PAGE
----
I consider this one a cult classic. It's so ugly and tiny and generally mediocre it stands out. It's one of my favorite DDMs. I love to have an excuse to bring out a dozen of them and harry a party of otherwise-noble adventurers.
This story is littered with some unique, engaging encounters
(particularly encounter areas) and some interesting monsters. For
that, I appreciated.
However, there were two things about it that bothered me:
1. Cliches. The idea of a sacred dragon's graveyard is overtired and
has not been dealt any new twists here. But it's a cool cliche so
I can forgive that. Unfortunately, the accompanying "wise old man
needs you to save the world in secret" premise is even more
ancient than said wise old man. It has been delivered in this mod
in a manner that I found completely flavorless.
2. Wrong party level. I had a really hard time getting past the idea
that a sacred, uber-secret dragon's graveyard is accessible to
11th level PCs. It may seem like a simple thing but it really
sabotaged the story for me. It not only tarnishes dragonkind but
also insults the players. This story would 100% better if it was
targetted at near-Epic level characters with the challenges
augmented to boot. The author clearly has a good grasp of how to
make things interesting at high APLs, why clamp it so low?
Still I'm starting to sound really negative. There are some great
ideas in this mod. It's just the composition that ruins it. If you
buy this, do it for the cool encounters (many of which can be pillaged
and put into other contexts). It's worth your money just for that.
Event-based adventures are never easy to write but this one has been
crafted well. The story evolves very smoothly and is chock full of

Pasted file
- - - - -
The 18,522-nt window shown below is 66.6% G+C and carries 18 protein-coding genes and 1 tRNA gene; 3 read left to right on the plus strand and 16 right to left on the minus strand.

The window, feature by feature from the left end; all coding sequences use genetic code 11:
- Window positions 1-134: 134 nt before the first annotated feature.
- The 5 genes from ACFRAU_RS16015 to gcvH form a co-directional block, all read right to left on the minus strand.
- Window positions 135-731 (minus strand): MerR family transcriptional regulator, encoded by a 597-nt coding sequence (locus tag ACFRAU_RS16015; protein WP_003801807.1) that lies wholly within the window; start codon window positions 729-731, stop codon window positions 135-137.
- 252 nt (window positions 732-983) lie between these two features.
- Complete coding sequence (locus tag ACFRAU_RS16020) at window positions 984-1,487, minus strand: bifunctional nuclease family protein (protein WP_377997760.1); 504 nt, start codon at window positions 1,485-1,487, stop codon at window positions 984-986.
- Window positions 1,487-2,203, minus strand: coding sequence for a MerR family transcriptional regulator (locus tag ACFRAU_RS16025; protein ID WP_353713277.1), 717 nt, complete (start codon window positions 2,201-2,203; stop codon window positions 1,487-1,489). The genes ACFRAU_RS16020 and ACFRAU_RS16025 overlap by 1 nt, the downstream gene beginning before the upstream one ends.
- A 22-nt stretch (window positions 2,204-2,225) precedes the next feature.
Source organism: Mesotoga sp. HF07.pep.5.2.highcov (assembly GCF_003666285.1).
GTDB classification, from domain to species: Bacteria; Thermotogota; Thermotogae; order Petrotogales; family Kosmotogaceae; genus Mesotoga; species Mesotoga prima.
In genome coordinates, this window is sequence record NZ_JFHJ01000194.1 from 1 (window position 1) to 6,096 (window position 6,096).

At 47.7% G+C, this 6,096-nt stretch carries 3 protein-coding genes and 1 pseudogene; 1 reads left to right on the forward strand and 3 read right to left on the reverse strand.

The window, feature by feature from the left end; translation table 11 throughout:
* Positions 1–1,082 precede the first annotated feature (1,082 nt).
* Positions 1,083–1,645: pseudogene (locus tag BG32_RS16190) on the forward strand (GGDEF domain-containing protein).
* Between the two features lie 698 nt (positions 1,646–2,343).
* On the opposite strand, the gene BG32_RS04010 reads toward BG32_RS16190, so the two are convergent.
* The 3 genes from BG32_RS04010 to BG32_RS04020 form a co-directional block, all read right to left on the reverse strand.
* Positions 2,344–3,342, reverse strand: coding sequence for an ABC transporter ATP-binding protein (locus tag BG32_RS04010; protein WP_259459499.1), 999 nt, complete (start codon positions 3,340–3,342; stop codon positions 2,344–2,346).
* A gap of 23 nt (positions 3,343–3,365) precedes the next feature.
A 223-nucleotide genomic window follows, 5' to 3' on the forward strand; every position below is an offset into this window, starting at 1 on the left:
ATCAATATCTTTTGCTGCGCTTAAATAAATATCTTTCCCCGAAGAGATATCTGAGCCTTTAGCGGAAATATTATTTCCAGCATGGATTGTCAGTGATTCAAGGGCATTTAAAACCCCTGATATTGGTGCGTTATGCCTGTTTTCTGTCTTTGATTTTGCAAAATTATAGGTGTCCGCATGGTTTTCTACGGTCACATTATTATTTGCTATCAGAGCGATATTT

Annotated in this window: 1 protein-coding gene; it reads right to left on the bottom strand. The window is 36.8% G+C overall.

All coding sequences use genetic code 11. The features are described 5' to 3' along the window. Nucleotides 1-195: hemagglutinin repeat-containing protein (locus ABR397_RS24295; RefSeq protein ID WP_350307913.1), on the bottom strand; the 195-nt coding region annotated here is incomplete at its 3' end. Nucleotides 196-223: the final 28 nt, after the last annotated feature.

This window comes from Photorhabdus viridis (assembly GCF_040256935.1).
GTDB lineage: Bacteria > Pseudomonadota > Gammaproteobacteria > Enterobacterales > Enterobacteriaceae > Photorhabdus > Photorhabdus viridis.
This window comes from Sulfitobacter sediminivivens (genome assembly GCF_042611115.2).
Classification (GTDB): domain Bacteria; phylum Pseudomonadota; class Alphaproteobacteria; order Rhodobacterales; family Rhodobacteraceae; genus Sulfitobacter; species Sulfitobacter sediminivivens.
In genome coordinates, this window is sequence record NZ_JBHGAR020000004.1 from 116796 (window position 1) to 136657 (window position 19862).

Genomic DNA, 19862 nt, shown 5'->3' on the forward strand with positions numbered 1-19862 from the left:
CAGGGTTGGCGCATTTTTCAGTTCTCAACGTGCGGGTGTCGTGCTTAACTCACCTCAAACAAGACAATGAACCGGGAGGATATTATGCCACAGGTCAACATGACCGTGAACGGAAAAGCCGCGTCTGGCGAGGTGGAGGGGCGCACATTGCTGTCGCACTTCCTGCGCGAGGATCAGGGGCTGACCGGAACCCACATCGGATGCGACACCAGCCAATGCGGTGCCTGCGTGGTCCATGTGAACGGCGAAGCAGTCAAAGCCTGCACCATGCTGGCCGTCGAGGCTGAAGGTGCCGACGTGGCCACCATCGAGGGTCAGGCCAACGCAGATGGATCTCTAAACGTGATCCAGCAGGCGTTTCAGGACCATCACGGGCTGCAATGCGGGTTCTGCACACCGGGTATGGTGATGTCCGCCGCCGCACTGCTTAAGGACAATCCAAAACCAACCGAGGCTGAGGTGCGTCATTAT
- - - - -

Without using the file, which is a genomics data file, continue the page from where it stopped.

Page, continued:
engaging independent encounters. This definitely isn't a mod for an
amateur DM but in the hands of a skilled storyteller this is
definitely going to be memorable.
My only significant disappointment was the chief villain and his fleet
footed side-kick. These characters seemed to lack depth (in stark
contrast to the NPC protagonist) and, as a result, I fear they would
drag the story down. That combined with the unavoidable high civilian
body count will make the finale of this story a bit of let down for
players. Players may also find the exceptinally high gore level of
this story a turn off.
In only a few pages, the author creates a
wonderful immersive world with a rich history. The NPCs are rich, and
the story is an outstanding balance of roleplay and dungeon crawl.
Creative gems are throughout particular with regard to the central
danger of disturbing the rest of the four pharoahs (left vague to
avoid a spoiler). I intend to incorporate this adventure into my next
Nicholas Logue is an excellent author but this is is definitely not his best work. The feeling you want to get when you read a good module is an unyielding urge to run out RIGHT NOW and find four players to run it for. I did not get this at all from the story. Instead, I got a sense that it felt contrived, a bit cliched and just way too heavy handed. I also got a strong sense that it would be intensely difficult to run well and that, ultimately, it would frustrate the players more than frighten or excite them. While I applaud an effort to create a good story for 1st level PCs (always hard) and to create an engaging mystery/horror (always really hard) this one, in my opinion, did not succeed at doing either.